Who’s Responsible for Your Opioid Addiction? The Patient, the Doctor, or the Drug Companies?

Posted by Jeremy Rosenthal | Oct 25, 2017 | 0 Comments

The Center for Disease Control & Prevention stated that the U.S. had 33,091 deaths in 2015 related to opioids. The National Institute on Drug Abuse defines opioids as a class of drugs including prescription brands such as Percocet, Vicodin and Oxycontin, as well as synthetics including fentanyl, and the illegal drug heroin. In addition to relieving pain, these drugs are known to produce a “high” that creates their propensity for abuse. Colorado has unfortunately earned the second-ranking among states for highest rates of prescription drug abuse.

Cynthia Coffman, Colorado's Attorney General, is striving to find solutions to this problem. She has joined a group of her colleagues across the country to answer some questions including if drug manufacturers have played a role in the opioid epidemic, possibly through their marketing strategies. Officials say that they hope to gain a collective understanding of how to address the problem.

Patient Usage & Abuse

The typical user begins by obtaining the drugs via a prescription with the intention of relieving pain. Soon after, many users begin to have difficult side effects associated with withdrawal and realize they are addicted. Prescription data now shows that a significant percentage of our population is now potentially “over-medicated.”

One segment that has been heavily medicated is the veteran community. Many veterans experience PTSD and other varieties of trauma-based problems and have high rates of suicide. Research from the VA Center for Clinical Management suggests that prescription chronic pain medication, in addition to alcohol and other drugs, is playing a large role in this likelihood for suicide. Male veterans with alcohol or drug dependency are at a much higher risk, while females with addictions are six times more likely to attempt suicide.

Medical Provider Involvement

Drug manufacturers seek to build relationships with physicians to promote product sales. A ProPublica report recently showed that physicians who receive some monetary compensation from the pharmaceutical industry, such as those who make clinical presentations, tend to prescribe more brand-name medications than those who do not. A group of state attorneys-general sent a collective letter to the largest industry trade group, American's Health Insurance Plans, urging them to communicate with physicians to advance alternatives to opioids for the management of pain. In some instances, even over-the-counter products such as ibuprofen can be effective.

The trade group responded by saying that they have begun better monitoring of prescriptions and the prescribing habits of physicians. The encouraging news is that over the last year there has been a reduction in 30-day opioid prescriptions.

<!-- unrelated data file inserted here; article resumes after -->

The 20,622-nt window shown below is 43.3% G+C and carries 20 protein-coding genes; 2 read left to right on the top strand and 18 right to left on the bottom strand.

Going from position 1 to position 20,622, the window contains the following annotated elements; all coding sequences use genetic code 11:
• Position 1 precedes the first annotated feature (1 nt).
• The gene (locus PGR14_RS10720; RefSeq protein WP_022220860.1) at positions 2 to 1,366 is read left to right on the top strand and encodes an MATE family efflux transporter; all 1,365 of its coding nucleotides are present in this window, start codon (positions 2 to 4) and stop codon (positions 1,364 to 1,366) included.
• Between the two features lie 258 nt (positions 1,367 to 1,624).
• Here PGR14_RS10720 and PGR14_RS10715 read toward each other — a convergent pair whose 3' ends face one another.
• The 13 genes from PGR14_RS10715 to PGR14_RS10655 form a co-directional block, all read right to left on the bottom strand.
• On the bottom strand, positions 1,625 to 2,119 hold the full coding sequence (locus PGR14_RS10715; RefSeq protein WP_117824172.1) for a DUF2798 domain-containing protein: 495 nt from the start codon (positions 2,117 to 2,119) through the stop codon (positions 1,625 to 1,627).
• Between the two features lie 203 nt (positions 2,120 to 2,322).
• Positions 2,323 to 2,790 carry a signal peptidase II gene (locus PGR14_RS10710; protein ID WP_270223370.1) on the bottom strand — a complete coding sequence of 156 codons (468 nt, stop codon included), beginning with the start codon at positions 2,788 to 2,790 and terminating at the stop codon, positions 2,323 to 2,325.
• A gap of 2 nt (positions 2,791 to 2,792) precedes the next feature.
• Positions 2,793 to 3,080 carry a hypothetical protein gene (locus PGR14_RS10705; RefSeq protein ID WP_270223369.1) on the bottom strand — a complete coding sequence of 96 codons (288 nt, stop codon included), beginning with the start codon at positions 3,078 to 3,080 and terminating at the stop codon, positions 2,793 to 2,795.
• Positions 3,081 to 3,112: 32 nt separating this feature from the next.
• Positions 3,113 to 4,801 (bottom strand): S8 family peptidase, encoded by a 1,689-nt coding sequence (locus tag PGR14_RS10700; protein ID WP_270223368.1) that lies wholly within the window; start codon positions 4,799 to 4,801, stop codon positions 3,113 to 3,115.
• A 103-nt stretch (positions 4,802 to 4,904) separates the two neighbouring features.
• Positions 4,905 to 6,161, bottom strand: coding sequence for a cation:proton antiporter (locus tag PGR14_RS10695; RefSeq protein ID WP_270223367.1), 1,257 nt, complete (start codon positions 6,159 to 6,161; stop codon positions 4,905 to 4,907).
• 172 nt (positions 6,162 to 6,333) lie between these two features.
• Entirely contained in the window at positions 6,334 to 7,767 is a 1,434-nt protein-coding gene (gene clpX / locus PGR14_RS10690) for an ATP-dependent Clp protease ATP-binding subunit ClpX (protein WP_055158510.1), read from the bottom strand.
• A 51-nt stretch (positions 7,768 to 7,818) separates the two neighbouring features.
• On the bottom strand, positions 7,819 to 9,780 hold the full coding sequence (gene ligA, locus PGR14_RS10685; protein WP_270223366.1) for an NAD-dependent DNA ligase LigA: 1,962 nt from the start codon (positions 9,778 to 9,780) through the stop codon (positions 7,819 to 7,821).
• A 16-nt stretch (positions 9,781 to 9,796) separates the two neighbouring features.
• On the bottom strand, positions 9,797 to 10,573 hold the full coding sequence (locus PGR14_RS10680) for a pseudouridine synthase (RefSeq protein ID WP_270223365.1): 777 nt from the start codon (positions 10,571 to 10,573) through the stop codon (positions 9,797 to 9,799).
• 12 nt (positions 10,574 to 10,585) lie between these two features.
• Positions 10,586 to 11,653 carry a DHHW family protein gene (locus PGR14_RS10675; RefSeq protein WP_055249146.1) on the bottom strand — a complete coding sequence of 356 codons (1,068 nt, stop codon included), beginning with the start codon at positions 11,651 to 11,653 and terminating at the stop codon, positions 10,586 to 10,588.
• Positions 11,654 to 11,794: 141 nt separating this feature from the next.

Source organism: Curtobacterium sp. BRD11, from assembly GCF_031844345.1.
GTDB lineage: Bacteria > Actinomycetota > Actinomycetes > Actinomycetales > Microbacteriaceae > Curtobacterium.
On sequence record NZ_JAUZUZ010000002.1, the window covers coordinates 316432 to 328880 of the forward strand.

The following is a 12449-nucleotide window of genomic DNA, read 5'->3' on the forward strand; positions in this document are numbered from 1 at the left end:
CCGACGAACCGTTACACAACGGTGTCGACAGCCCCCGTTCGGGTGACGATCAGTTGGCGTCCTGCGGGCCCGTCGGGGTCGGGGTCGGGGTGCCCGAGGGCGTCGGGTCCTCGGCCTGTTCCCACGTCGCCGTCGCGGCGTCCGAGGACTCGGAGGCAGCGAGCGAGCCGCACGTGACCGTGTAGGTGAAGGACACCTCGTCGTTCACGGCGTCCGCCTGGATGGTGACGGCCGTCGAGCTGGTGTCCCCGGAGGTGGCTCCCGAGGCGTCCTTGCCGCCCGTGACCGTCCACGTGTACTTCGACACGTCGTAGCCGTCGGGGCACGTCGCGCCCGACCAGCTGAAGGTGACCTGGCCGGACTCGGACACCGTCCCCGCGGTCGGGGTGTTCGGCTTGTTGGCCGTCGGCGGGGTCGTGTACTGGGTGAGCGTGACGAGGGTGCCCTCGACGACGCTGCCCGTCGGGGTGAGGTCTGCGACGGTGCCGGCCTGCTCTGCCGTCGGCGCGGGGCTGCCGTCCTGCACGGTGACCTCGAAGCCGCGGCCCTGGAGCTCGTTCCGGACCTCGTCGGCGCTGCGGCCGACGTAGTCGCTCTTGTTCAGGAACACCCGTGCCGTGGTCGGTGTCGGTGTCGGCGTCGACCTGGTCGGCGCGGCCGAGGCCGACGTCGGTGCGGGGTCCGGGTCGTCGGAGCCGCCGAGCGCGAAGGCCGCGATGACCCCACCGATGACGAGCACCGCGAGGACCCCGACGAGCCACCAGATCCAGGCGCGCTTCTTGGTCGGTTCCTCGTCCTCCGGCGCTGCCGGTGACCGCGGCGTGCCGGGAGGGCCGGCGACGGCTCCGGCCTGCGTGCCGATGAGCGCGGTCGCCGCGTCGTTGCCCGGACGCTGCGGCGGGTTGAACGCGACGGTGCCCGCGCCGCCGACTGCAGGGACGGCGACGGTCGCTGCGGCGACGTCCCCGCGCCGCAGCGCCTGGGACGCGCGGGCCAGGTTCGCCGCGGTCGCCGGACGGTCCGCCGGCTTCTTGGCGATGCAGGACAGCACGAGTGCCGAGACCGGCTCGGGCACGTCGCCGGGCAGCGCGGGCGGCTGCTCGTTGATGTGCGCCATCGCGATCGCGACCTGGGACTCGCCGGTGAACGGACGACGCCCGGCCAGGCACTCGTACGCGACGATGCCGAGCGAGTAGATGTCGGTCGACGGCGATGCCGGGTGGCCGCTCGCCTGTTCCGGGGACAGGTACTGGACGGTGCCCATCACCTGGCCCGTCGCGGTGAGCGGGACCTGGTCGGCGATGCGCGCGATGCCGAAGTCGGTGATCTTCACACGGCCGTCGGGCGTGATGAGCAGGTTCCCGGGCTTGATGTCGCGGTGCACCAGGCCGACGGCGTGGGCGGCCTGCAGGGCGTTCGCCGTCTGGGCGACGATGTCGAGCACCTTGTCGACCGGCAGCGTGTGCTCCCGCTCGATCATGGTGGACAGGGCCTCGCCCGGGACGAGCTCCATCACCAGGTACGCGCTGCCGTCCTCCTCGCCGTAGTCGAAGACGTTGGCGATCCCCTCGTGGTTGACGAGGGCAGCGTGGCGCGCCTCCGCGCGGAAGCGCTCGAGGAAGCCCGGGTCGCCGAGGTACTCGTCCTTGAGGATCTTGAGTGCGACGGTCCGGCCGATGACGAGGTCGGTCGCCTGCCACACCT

The Role of Drug Manufacturers

The drug manufacturing industry is now heavily advertising directly to patients in addition to their traditionally aggressive marketing efforts geared toward prescribers. Advertising is very common for drugs to treat depression, restless leg syndrome, impotence, insomnia and more on television, online and in print. The group of attorneys-general is scrutinizing the nature of ad campaigns particularly featuring opioid products. The dangerous nature of opioid medications is clearly evident, as they are the largest cause of death for Americans under the age of 50, with an estimated 2 million people who regularly abuse these drugs. Thus far, the majority of the attention and scrutiny has been directed at manufacturers, channels of distribution, pharmacies, and physicians; however, the potential ways that insurance companies contribute to the problem is now being explored.

Potential Contributions from Medical Insurers

A recent article in the New York Times indicated that ProPublica found many insurers offered more restrictive access to many non-opioid pain medications compared to their opioid counterparts, with additional requirements for access such as obtaining pre-authorization. In many cases, the drugs that are safer alternatives are simply more costly. The Department of Health & Human Services is researching potential problems with accessibility to the safer alternatives and options for treatment without drugs, such as increased physical therapy. Another concern is that many of the medical products that have shown to be effective for treating those with opiate addictions, such as Suboxone, have limited insurance provider coverage, leaving patients unable to cover the out-of-pocket expenses for them.

About the Author

Jeremy Rosenthal

Attorney Jeremy Rosenthal is dedicated to helping his clients seek just compensation for their injuries regardless of the lengths he has to go to or the distances he may have to travel in order to get it.

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